The Way Forward

The following was first published in the Winter 2018-19 issue of Marian Helper magazine. View the digital edition or order a free copy:

The conflagration that erupted in June surrounding the former Cardinal Theodore McCarrick had gasoline tossed on it by the Pennsylvania grand jury report. Further fires have broken out in the Church in Honduras, Chile, India, and elsewhere.

It's bewildering to discover that so much had been wrong for so long. It's appalling that so many people have been hurt.

The night of the present age, characterized also by the dictatorship of relativism, the culture of death, social injustice, and abandonment of the faith, is deepening more comprehensively and swiftly than any of us had expected. But there is a well-lit, safe road through the encroaching night. That road leads to Calvary, but also through Calvary, to the tomb as well as the Resurrection. That way has been laid down by the Mystical Body of Christ, following in the footsteps of Jesus the Head, working under the inspiration of the Holy Spirit.

That road is the path of the Gospel, the path of the Christian spiritual life, made possible by the Sacraments and prayer, walked by the saints and Doctors of the Church and mapped for our present age by ecumenical councils and the Holy Fathers, who've taught us how to proclaim the New Evangelization, building a culture of life, leading to a civilization of love.

The Church is guaranteed to survive till the end and to hand on the true faith, no matter how dire the sins of her leaders. Going by the Gospel, 100 percent of the clergy will at some point run from Christ and avoid sharing His suffering. At least one in 12 will flatly deny knowing Him, like Peter. At least one in 12 will be filled with the devil and betray Him, like Judas. And only one in 12 will be there at the foot of His Cross, like John.

Our leaders, called by Jesus, have included weak, sinful men from the beginning. But remember that with the coming of the Holy Spirit, those 11 remaining original apostles were transformed into bold, tireless witnesses to the Gospel of Christ, even to the point of martyrdom.

The Holy Spirit makes all the difference in the world. He abides with us, ready to act powerfully through the gifts and charisms He entrusts to the members of the Body of Christ. So let Him act.

Let's commit ourselves first to prayer and fasting for the Church and the world, interceding especially for the clergy and consecrated religious.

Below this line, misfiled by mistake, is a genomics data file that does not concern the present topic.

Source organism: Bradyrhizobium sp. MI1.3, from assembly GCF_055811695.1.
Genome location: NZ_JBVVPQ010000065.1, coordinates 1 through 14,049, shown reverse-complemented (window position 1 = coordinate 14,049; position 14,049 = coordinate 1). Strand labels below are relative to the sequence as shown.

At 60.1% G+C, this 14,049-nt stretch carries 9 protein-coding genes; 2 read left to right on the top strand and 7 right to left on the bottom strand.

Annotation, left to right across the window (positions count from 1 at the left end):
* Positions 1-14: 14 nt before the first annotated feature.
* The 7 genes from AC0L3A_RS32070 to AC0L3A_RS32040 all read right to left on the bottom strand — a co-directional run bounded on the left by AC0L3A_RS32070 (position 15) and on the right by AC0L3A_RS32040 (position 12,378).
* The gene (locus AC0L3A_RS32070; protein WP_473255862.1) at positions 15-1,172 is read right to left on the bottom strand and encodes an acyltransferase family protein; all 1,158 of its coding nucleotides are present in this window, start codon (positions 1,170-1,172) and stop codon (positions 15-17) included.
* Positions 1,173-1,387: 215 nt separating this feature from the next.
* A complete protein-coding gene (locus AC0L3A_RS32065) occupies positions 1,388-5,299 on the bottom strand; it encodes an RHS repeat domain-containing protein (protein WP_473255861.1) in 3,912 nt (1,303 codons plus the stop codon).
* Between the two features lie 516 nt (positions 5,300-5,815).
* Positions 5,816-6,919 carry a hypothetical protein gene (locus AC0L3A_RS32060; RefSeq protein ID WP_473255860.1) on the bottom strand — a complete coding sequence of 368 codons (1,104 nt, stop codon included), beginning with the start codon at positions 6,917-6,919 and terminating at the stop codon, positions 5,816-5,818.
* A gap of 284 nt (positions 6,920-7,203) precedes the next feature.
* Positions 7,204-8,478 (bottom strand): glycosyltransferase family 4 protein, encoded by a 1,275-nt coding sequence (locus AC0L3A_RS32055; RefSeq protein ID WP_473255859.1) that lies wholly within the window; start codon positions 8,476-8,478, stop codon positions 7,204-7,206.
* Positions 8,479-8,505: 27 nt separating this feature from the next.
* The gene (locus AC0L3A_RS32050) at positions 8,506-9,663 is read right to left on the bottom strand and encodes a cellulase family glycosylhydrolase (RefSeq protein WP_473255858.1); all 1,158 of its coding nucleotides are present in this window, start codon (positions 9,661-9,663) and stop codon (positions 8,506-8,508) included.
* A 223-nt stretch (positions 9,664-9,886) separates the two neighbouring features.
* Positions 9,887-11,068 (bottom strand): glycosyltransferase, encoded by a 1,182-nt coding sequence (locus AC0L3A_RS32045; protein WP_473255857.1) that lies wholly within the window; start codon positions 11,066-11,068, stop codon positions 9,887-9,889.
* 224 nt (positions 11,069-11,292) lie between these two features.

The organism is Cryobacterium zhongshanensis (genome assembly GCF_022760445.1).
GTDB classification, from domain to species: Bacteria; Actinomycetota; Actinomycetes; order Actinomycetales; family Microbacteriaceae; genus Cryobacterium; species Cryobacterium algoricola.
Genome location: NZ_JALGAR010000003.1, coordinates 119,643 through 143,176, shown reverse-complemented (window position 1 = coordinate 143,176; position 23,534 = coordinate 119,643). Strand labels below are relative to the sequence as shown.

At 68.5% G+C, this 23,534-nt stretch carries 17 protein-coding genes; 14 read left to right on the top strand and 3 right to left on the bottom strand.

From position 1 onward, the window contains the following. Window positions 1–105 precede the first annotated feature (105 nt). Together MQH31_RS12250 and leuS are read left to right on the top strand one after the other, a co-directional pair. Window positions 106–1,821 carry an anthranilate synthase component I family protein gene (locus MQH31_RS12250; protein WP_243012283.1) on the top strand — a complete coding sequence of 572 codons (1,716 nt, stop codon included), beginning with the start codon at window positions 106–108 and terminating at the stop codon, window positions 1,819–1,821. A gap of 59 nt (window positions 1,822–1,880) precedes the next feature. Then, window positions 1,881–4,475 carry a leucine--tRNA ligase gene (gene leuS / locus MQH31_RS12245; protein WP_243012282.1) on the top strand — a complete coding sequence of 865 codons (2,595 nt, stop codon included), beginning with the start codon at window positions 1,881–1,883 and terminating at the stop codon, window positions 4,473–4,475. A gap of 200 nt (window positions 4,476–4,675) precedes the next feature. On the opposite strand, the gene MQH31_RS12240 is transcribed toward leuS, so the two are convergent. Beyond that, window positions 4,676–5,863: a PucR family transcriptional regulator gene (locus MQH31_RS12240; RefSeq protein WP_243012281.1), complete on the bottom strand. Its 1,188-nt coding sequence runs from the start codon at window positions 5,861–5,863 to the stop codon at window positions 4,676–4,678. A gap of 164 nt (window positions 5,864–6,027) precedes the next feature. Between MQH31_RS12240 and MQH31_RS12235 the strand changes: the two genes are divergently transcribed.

And then let's be sure we keep our eyes fixed on Christ by the renewal of our minds in the truth.

Through the Holy Spirit, the Church gives us sure teaching to guide us today, which can be found in:

• Divine Revelation (particularly as given in Scripture and Tradition);
• the pontificates of the Holy Fathers (particularly those of Leo XIII [1810-1903] and his successors);
• the teachings of the ecumenical councils (especially Vatican Councils I and II);
• the Catechism of the Catholic Church, "a sure and authentic reference text for teaching Catholic doctrine" (St. John Paul II, Fidei Depositum [On the Publication of the Catechism of the Catholic Church], IV); and
• the lives and the writings of the saints and Doctors of the Church, especially the Diary of Saint Maria Faustina Kowalska: Divine Mercy in My Soul.

As we live through God purging the Church and the Blessed Mother's Immaculate Heart triumphing over evil, "be not afraid." Let us resolve not to stay silent in the face of evil, and to ensure as best we can that abuse of the vulnerable will not happen again in Christ's Church.

So we need to take up the tools of our spiritual combat; hold on to the sure and certain teaching given by Christ through His Mystical Body; live that teaching, faithfully fulfilling the duties of our state in life; and, carefully discerning and obeying the inspirations of the Holy Spirit, speak out to our spiritual fathers, doing our part to reform the Church in response to the crisis.

You might also like...

One of the principal intentions of the personal prayers of St. Francis of Assisi (feast day: Oct. 4) should sound familiar to Divine Mercy apostles. This is no surprise.

Wow, have you ever considered all the things Pope St. John Paul II had to say about Divine Mercy? As we celebrate his feast day on Oct. 22, take another look.

Let us ask Jesus and His saints to help us take up our crosses and follow them on the well-worn path to Heaven.